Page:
What the cruise-ship outbreaks reveal about COVID-19

Close confines help the virus to spread, but closed environments are also an ideal place to study how the new coronavirus behaves.

When COVID-19 was detected among passengers on the cruise ship Diamond Princess, the vessel offered a rare opportunity to understand features of the new coronavirus that are hard to investigate in the wider population. Some of the first studies from the ship — where some 700 people were infected — have revealed how easily the virus spreads, provided estimates of the disease’s severity and allowed researchers to investigate the share of infections with no symptoms.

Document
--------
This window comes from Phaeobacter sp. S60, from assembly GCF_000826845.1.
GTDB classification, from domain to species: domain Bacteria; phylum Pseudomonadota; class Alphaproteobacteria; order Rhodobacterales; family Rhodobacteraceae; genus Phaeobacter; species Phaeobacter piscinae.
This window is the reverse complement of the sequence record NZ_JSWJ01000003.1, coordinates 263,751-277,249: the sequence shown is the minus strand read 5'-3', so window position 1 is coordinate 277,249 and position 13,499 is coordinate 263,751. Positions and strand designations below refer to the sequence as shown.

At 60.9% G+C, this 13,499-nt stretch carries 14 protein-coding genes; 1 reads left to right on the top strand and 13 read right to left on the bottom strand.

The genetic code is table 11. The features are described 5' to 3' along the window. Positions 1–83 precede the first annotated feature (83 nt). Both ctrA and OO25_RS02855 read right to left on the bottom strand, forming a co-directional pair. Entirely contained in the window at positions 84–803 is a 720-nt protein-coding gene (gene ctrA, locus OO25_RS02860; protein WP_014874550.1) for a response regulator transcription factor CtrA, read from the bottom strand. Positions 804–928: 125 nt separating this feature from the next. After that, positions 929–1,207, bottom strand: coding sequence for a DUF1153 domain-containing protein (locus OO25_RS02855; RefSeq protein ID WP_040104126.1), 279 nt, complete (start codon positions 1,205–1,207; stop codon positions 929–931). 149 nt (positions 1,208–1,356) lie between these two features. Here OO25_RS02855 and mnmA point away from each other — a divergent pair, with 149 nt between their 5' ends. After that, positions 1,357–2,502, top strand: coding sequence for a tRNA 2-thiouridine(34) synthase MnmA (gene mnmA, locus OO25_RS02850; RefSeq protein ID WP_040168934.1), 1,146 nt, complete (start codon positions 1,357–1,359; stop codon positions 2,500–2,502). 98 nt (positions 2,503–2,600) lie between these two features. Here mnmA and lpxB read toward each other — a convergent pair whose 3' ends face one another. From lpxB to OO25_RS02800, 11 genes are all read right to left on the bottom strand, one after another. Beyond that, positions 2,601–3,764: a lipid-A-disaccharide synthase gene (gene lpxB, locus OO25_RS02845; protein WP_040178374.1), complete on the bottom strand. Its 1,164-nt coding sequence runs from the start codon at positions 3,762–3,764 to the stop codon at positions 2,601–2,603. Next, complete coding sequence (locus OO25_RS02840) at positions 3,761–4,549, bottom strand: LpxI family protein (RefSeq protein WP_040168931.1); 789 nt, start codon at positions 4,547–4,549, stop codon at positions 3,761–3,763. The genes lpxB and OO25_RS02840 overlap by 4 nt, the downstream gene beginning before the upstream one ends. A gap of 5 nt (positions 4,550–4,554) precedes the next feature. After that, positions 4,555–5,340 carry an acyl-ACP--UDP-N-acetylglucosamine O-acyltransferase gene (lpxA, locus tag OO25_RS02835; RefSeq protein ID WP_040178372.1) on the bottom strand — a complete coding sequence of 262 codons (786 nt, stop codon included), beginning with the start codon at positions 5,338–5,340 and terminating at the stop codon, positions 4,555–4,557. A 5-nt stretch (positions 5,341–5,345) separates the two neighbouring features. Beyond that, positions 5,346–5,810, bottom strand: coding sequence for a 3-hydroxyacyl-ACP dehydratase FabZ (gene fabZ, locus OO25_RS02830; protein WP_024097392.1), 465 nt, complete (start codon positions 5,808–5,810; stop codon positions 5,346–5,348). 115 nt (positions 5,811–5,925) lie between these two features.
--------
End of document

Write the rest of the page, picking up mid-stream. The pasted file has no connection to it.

Information gleaned from such outbreaks is crucial for people making decisions on how to manage the epidemic, say researchers.

“Cruise ships are like an ideal experiment of a closed population. You know exactly who is there and at risk and you can measure everyone,” says John Ioannidis, an epidemiologist at Stanford University in California. This is very different from trying to study the spread in a wider population, where only some people, typically those with severe symptoms, are tested and monitored.

Article URL : https://www.nature.com/articles/d41586-020-00885-w?utm_source=Nature+Briefing&utm_campaign=62eef63063-briefing-dy-20200326&utm_medium=email&utm_term=0_c9dfd39373-62eef63063-44869465

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